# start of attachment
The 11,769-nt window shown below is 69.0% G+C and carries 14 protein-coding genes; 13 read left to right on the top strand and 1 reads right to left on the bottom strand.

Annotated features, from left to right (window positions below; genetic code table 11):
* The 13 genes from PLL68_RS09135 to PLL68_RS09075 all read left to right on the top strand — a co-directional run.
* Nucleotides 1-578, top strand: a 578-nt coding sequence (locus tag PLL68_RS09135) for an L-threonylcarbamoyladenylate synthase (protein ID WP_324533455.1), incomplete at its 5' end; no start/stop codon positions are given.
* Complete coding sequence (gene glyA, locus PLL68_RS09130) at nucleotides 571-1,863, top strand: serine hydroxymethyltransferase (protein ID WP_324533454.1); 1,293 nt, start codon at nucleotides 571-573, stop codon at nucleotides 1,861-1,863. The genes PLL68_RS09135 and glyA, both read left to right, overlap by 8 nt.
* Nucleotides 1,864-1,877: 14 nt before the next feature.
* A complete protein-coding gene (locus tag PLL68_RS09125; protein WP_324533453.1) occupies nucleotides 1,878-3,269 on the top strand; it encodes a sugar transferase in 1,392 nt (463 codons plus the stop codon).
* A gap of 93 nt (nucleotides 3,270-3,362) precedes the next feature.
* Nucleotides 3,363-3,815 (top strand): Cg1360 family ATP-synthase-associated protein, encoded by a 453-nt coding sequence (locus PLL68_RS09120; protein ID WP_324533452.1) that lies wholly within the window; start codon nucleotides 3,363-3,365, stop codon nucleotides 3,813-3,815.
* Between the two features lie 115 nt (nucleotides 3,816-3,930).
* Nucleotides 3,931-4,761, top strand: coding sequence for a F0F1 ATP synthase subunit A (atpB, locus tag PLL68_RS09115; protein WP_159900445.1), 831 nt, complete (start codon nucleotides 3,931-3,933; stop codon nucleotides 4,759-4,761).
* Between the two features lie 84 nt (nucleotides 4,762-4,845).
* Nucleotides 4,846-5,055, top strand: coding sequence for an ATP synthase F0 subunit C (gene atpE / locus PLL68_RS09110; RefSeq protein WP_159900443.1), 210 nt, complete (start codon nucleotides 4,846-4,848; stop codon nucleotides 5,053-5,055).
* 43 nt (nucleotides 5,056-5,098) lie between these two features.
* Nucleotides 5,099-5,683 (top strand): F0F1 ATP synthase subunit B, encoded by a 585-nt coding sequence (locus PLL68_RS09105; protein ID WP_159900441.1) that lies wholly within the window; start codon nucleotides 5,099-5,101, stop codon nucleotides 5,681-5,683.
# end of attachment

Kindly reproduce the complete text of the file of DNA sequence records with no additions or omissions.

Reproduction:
The 11,769-nt window shown below is 69.0% G+C and carries 14 protein-coding genes; 13 read left to right on the top strand and 1 reads right to left on the bottom strand.

Annotated features, from left to right (window positions below; genetic code table 11):
* The 13 genes from PLL68_RS09135 to PLL68_RS09075 all read left to right on the top strand — a co-directional run.
* Nucleotides 1-578, top strand: a 578-nt coding sequence (locus tag PLL68_RS09135) for an L-threonylcarbamoyladenylate synthase (protein ID WP_324533455.1), incomplete at its 5' end; no start/stop codon positions are given.
* Complete coding sequence (gene glyA, locus PLL68_RS09130) at nucleotides 571-1,863, top strand: serine hydroxymethyltransferase (protein ID WP_324533454.1); 1,293 nt, start codon at nucleotides 571-573, stop codon at nucleotides 1,861-1,863. The genes PLL68_RS09135 and glyA, both read left to right, overlap by 8 nt.
* Nucleotides 1,864-1,877: 14 nt before the next feature.
* A complete protein-coding gene (locus tag PLL68_RS09125; protein WP_324533453.1) occupies nucleotides 1,878-3,269 on the top strand; it encodes a sugar transferase in 1,392 nt (463 codons plus the stop codon).
* A gap of 93 nt (nucleotides 3,270-3,362) precedes the next feature.
* Nucleotides 3,363-3,815 (top strand): Cg1360 family ATP-synthase-associated protein, encoded by a 453-nt coding sequence (locus PLL68_RS09120; protein ID WP_324533452.1) that lies wholly within the window; start codon nucleotides 3,363-3,365, stop codon nucleotides 3,813-3,815.
* Between the two features lie 115 nt (nucleotides 3,816-3,930).
* Nucleotides 3,931-4,761, top strand: coding sequence for a F0F1 ATP synthase subunit A (atpB, locus tag PLL68_RS09115; protein WP_159900445.1), 831 nt, complete (start codon nucleotides 3,931-3,933; stop codon nucleotides 4,759-4,761).
* Between the two features lie 84 nt (nucleotides 4,762-4,845).
* Nucleotides 4,846-5,055, top strand: coding sequence for an ATP synthase F0 subunit C (gene atpE / locus PLL68_RS09110; RefSeq protein WP_159900443.1), 210 nt, complete (start codon nucleotides 4,846-4,848; stop codon nucleotides 5,053-5,055).
* 43 nt (nucleotides 5,056-5,098) lie between these two features.
* Nucleotides 5,099-5,683 (top strand): F0F1 ATP synthase subunit B, encoded by a 585-nt coding sequence (locus PLL68_RS09105; protein ID WP_159900441.1) that lies wholly within the window; start codon nucleotides 5,099-5,101, stop codon nucleotides 5,681-5,683.